Heading South (15)
Time Out says
Posted: Tue Jul 4 2006It became clear that a major new talent had arrived on the scene when Laurent Cantet released his two previous films, ‘Time Out’ and ‘Human Resources’, both gripping and original dramas about work and identity fashioned with Cantet’s individual post-Bressonian concentration. His latest effort marks a move away from France and his more claustrophobic fascinations. For ‘Heading South’, he travels to the post-colonial Haiti of the late ’70s, where rich tourists sun themselves under paradisiacal skies sweetly oblivious to the rotten, corrupting mechanisms of the ‘Baby Doc’ Duvalier dictatorship that surrounds them.
Two such tourists, the imperious Ellen (Charlotte Rampling) and easy-going Sue (Louise Portal), greet a third: the more vulnerable and impressionable Brenda (Karen Young). These three unattached American women – varying in age from their thirties to their fifties – present the face of the carefree modern sex industry. Carefree, that is, until they begin to fall out over the attentions of youthful local Adonis Legba (Ménothy Cesar)…This smells like Tennessee Williams territory; Big Daddy would certainly detect the obnoxious odour of mendacity that suffuses the luxuriously appointed private hotels and beach huts of Cantet’s marvellous movie. Imagine what an Almodóvar or an Ozon would do with these pampered, leisured and competing rich bitches.
Sure, Cantet is aware of the melodrama inherent in source writer Dany Laferrière’s searing stories and gives free rein to his actresses – deriving, in the process, some of the most affecting work of the beautiful 60-year-old Charlotte Rampling’s distinguished career. Karen Young is excellent too, offering something of the touching, edgy vulnerability that Gena Rowlands communicated for her husband John Cassavetes. But Cantet’s game is different. His style may have opened up. There’s still the Bressonian close-up – the supplicant hand of the local woman at the airport who wants to give away her beautiful 15-year-old daughter in the film’s shocking, hurtful opening (a moment symbolic of the desperate poverty of the country). But the glass-encased, interior mise-en-scène of the earlier films has gone, replaced with a looser, windswept shooting style and freer dramatic structure.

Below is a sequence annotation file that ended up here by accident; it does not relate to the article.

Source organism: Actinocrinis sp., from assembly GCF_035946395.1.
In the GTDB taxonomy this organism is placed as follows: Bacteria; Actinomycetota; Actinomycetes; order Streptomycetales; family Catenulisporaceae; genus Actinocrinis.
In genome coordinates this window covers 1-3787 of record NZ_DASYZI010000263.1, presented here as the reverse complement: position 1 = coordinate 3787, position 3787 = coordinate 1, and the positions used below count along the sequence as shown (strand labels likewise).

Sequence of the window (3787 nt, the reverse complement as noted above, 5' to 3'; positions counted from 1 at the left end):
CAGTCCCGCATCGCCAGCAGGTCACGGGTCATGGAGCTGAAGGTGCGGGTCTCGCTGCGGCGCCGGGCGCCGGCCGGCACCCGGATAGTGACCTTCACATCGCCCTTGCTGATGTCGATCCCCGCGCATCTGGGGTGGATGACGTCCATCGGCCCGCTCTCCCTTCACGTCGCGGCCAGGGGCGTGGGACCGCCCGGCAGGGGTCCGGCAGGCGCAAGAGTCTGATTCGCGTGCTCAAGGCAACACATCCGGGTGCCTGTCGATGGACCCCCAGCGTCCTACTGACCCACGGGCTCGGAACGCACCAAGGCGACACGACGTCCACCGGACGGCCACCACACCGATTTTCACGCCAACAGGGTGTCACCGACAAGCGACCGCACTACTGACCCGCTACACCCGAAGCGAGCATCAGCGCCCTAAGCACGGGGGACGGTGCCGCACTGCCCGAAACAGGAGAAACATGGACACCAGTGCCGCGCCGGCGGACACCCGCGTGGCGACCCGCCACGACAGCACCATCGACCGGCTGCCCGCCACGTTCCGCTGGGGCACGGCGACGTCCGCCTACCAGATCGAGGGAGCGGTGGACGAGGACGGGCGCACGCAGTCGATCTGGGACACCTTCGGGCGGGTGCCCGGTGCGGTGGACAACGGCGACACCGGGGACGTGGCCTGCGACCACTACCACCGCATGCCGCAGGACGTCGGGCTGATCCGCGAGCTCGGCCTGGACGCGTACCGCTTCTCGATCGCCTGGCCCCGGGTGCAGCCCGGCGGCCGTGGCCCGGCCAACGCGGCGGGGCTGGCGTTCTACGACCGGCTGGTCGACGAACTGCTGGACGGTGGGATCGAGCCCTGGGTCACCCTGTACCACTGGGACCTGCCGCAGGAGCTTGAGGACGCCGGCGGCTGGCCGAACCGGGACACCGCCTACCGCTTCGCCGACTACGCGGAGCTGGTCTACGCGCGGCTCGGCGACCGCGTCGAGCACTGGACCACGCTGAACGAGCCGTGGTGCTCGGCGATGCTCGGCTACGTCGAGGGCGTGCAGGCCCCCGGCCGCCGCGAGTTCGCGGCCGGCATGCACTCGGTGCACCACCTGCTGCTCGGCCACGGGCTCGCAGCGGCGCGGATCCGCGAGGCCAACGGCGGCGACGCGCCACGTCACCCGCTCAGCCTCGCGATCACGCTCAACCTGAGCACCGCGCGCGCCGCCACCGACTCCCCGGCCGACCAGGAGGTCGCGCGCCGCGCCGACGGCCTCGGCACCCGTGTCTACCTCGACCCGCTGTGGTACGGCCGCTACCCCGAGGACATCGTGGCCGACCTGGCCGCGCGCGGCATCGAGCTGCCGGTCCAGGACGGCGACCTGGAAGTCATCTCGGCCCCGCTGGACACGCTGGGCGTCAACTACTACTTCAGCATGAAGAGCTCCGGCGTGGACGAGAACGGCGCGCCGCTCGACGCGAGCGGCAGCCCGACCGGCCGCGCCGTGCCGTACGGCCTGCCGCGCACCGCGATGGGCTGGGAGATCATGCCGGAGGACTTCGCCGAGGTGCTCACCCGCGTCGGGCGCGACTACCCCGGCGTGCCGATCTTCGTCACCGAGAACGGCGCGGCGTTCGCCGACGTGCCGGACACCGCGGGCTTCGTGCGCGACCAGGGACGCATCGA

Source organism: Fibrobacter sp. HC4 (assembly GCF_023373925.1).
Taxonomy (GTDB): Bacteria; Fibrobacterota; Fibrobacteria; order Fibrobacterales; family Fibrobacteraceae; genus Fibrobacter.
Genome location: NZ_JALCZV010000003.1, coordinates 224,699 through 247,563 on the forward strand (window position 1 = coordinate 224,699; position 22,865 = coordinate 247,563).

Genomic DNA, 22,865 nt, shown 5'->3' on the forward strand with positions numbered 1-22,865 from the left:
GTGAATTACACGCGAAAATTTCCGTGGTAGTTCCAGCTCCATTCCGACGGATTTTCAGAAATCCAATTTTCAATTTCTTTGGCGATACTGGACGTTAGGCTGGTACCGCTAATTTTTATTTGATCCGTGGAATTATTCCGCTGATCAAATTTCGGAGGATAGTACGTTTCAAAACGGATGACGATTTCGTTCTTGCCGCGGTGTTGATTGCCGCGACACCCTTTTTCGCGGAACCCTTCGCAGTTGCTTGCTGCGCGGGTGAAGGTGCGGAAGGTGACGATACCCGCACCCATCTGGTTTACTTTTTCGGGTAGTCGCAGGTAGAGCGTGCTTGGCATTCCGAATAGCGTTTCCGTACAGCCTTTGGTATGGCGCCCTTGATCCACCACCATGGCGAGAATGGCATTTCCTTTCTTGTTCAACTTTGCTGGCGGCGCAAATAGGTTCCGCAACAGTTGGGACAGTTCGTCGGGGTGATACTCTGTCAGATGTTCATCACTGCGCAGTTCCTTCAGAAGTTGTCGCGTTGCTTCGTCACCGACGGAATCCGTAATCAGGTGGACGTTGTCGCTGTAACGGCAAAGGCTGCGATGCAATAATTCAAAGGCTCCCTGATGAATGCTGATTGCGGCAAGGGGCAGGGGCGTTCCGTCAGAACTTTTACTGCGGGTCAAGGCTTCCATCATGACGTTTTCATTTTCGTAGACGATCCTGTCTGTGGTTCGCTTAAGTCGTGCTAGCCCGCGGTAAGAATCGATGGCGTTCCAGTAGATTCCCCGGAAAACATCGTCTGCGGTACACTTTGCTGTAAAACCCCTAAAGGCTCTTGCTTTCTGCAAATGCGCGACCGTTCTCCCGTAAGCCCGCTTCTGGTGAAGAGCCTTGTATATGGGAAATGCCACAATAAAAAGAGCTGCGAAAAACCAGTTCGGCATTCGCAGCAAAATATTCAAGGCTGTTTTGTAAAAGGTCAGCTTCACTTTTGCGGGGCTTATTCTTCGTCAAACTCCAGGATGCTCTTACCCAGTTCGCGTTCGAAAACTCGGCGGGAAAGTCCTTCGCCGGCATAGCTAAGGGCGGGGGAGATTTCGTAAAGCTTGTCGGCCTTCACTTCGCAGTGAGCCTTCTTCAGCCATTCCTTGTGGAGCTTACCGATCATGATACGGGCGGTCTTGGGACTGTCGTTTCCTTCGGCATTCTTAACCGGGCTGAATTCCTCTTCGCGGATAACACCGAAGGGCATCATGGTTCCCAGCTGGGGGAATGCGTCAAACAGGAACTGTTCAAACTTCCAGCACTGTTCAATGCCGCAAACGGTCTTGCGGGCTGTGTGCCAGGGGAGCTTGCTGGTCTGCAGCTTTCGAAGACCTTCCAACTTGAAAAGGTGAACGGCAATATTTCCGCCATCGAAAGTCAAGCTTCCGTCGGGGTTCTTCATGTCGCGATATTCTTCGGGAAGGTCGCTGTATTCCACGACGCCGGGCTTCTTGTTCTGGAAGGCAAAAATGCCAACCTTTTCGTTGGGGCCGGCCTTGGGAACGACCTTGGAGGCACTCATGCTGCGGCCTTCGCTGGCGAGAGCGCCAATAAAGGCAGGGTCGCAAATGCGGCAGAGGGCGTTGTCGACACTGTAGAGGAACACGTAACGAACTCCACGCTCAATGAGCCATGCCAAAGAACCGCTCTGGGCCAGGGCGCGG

Cantet’s interests, however, remain the same: to analyse the significance of seemingly small human gestures and to show, or open, the hidden workings of the everyday, first of work, here of play. Cantet makes crystal clear the exacting human cost extorted from the exploited Haitian, drawing out the ironic contradictions in his portrayal of Legba’s ex-lover, now paid escort for a powerful politician, entombed in a Cadillac under the ever-watchful eye of a menacing chauffeur.
But the director doesn’t like to preach; unlike Michael Haneke, he doesn’t appeal to the guilty liberal conscience. He’s interested, rather, in the implications of our actions and the essential connectedness (and contradictions) of our world. The film does have its problems. Arguably, its tragic ambitions are not fully realised and its pacing sags occasionally. Otherwise, it’s a delight; an entertaining, moving, audacious and stimulating conversation about happiness, love, jealousy, fear, race, sex, class, and social and colonial oppression – in short, the relationship between the personal and the political. ‘It’s hard to tell the good masks from the bad, but everyone wears one,’ says the airport woman. Cantet seeks to cast both aside, and does so with a compassionate grace.
Author: Wally Hammond
Fri Jul 7, 2006